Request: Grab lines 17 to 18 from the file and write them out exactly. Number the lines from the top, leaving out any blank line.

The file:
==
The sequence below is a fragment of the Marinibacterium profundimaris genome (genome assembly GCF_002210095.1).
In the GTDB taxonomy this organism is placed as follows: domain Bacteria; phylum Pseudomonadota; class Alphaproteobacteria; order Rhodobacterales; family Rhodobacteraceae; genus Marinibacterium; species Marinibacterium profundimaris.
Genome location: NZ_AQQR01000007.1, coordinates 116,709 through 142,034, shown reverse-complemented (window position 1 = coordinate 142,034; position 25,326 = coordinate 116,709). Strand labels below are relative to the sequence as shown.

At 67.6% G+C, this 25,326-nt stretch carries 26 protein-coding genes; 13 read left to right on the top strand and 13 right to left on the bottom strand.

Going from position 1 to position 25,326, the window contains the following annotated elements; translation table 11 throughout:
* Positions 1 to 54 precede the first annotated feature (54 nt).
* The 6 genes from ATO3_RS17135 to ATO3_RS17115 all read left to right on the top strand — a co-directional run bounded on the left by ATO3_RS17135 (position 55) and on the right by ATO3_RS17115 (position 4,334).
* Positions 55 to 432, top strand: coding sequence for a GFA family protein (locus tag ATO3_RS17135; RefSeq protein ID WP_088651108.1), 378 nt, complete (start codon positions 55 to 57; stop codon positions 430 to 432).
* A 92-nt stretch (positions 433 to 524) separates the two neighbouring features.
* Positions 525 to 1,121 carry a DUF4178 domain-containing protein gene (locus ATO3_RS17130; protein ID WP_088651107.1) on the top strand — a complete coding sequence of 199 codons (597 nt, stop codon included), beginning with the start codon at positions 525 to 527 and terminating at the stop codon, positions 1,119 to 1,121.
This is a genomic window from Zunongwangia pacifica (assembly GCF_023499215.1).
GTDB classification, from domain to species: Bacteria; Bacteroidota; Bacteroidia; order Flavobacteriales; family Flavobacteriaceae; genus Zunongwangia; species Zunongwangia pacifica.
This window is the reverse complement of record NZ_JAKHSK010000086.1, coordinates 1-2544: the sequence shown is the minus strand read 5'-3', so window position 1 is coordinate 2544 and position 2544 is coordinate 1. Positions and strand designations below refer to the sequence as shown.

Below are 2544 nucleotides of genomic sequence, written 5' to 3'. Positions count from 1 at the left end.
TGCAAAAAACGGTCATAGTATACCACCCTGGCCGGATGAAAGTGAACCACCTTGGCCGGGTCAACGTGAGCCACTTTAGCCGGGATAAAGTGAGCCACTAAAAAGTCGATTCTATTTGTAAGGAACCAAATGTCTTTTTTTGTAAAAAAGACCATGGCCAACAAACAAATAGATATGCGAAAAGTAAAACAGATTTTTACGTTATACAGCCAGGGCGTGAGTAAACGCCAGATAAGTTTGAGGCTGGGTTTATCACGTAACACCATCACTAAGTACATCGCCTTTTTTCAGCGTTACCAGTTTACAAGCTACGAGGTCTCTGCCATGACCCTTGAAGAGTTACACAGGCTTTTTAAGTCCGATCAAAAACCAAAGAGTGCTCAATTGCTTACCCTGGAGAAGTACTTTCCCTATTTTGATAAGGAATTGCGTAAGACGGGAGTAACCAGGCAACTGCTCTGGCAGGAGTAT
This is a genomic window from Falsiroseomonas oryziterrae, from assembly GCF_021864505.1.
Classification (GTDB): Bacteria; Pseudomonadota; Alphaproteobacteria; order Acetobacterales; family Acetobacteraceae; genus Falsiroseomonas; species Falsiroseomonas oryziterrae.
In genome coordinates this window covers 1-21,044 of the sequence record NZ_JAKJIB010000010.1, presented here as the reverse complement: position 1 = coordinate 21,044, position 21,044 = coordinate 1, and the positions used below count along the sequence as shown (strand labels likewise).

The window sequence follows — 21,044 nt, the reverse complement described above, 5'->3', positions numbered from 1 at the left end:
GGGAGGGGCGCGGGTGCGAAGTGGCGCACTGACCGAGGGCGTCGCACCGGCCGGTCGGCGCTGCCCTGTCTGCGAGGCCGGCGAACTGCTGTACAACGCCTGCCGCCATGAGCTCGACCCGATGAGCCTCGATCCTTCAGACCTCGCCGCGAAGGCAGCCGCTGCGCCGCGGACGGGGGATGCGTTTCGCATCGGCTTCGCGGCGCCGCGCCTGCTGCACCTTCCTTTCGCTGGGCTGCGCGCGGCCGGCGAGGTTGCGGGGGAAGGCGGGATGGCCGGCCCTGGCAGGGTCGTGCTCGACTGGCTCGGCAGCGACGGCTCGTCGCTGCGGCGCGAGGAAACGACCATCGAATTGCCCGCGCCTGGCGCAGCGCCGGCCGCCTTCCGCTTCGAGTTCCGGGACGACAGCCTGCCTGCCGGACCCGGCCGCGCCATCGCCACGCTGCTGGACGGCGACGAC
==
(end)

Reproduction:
Classification (GTDB): Bacteria; Pseudomonadota; Alphaproteobacteria; order Acetobacterales; family Acetobacteraceae; genus Falsiroseomonas; species Falsiroseomonas oryziterrae.
In genome coordinates this window covers 1-21,044 of the sequence record NZ_JAKJIB010000010.1, presented here as the reverse complement: position 1 = coordinate 21,044, position 21,044 = coordinate 1, and the positions used below count along the sequence as shown (strand labels likewise).